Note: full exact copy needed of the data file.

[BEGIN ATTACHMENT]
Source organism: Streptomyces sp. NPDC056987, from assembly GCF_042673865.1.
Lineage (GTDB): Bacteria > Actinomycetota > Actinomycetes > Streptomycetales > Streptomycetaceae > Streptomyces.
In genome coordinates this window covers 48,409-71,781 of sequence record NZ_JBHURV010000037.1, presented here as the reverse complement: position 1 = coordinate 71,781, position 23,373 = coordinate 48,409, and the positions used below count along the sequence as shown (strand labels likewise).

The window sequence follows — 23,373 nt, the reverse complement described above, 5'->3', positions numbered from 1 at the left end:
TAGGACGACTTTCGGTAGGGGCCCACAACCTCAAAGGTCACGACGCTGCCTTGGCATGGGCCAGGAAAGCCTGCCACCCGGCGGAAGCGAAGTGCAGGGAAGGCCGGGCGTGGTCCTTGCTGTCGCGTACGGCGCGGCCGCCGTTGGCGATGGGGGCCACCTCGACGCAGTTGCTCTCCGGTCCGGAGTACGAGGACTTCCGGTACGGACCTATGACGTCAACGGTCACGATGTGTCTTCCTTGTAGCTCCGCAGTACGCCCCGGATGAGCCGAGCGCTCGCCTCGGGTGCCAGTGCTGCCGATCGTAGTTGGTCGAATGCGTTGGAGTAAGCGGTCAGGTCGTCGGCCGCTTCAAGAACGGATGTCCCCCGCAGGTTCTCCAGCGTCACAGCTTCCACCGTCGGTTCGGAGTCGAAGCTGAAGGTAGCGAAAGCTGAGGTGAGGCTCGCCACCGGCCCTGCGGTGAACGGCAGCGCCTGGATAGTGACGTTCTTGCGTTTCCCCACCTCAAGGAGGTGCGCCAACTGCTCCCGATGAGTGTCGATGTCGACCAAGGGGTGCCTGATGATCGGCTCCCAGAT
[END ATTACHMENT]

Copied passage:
Source organism: Streptomyces sp. NPDC056987, from assembly GCF_042673865.1.
Lineage (GTDB): Bacteria > Actinomycetota > Actinomycetes > Streptomycetales > Streptomycetaceae > Streptomyces.
In genome coordinates this window covers 48,409-71,781 of sequence record NZ_JBHURV010000037.1, presented here as the reverse complement: position 1 = coordinate 71,781, position 23,373 = coordinate 48,409, and the positions used below count along the sequence as shown (strand labels likewise).

The window sequence follows — 23,373 nt, the reverse complement described above, 5'->3', positions numbered from 1 at the left end:
TAGGACGACTTTCGGTAGGGGCCCACAACCTCAAAGGTCACGACGCTGCCTTGGCATGGGCCAGGAAAGCCTGCCACCCGGCGGAAGCGAAGTGCAGGGAAGGCCGGGCGTGGTCCTTGCTGTCGCGTACGGCGCGGCCGCCGTTGGCGATGGGGGCCACCTCGACGCAGTTGCTCTCCGGTCCGGAGTACGAGGACTTCCGGTACGGACCTATGACGTCAACGGTCACGATGTGTCTTCCTTGTAGCTCCGCAGTACGCCCCGGATGAGCCGAGCGCTCGCCTCGGGTGCCAGTGCTGCCGATCGTAGTTGGTCGAATGCGTTGGAGTAAGCGGTCAGGTCGTCGGCCGCTTCAAGAACGGATGTCCCCCGCAGGTTCTCCAGCGTCACAGCTTCCACCGTCGGTTCGGAGTCGAAGCTGAAGGTAGCGAAAGCTGAGGTGAGGCTCGCCACCGGCCCTGCGGTGAACGGCAGCGCCTGGATAGTGACGTTCTTGCGTTTCCCCACCTCAAGGAGGTGCGCCAACTGCTCCCGATGAGTGTCGATGTCGACCAAGGGGTGCCTGATGATCGGCTCCCAGAT